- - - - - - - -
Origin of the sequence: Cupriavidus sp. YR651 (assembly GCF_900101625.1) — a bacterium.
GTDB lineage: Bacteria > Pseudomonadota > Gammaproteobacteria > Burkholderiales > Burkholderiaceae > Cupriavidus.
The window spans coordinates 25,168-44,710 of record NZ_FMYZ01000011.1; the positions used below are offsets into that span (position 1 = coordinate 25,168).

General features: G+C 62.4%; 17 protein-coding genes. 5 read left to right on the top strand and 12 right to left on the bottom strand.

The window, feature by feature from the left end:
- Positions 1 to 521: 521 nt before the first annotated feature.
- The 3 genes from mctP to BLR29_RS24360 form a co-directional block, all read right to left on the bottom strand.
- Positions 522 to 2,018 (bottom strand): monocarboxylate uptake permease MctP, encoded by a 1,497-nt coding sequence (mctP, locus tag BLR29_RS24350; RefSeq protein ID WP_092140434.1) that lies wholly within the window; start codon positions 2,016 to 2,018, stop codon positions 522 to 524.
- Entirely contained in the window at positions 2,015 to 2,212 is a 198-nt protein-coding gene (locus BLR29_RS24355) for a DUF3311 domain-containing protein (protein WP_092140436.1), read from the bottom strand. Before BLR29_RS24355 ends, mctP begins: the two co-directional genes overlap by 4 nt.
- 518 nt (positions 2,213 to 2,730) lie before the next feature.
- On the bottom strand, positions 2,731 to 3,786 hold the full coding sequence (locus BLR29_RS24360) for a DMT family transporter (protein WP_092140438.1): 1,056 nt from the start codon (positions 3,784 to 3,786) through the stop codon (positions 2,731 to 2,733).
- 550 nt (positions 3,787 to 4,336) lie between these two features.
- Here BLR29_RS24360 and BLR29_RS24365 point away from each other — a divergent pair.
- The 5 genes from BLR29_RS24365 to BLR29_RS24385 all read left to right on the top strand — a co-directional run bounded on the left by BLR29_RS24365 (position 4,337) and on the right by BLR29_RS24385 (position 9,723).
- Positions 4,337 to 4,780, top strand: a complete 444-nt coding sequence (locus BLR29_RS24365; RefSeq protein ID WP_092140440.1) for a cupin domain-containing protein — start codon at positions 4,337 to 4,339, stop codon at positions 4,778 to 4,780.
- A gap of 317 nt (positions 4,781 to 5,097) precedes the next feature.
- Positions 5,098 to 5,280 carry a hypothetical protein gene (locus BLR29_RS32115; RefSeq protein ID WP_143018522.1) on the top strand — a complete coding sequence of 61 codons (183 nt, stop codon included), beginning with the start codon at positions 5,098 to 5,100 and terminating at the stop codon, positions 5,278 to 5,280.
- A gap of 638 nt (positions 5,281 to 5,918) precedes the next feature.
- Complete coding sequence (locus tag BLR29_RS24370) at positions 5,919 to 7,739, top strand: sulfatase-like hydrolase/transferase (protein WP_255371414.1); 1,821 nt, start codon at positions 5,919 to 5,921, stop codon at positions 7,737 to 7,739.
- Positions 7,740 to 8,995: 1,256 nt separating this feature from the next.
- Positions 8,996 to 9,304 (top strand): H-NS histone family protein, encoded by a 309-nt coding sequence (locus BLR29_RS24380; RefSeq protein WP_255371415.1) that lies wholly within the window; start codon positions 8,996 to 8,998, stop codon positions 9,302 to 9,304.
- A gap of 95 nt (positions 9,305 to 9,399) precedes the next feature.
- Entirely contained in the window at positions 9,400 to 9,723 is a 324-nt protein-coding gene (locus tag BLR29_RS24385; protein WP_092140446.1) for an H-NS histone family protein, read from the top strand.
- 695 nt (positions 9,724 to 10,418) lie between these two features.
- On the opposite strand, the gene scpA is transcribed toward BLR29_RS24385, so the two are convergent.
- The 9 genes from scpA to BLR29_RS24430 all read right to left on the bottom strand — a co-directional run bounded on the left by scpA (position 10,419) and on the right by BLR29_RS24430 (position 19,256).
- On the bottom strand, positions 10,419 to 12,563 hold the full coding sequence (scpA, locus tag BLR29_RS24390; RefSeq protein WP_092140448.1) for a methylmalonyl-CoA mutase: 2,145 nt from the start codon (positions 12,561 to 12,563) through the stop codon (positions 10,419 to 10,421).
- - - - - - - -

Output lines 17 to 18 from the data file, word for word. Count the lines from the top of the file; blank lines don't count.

- Positions 5,098 to 5,280 carry a hypothetical protein gene (locus BLR29_RS32115; RefSeq protein ID WP_143018522.1) on the top strand — a complete coding sequence of 61 codons (183 nt, stop codon included), beginning with the start codon at positions 5,098 to 5,100 and terminating at the stop codon, positions 5,278 to 5,280.
- A gap of 638 nt (positions 5,281 to 5,918) precedes the next feature.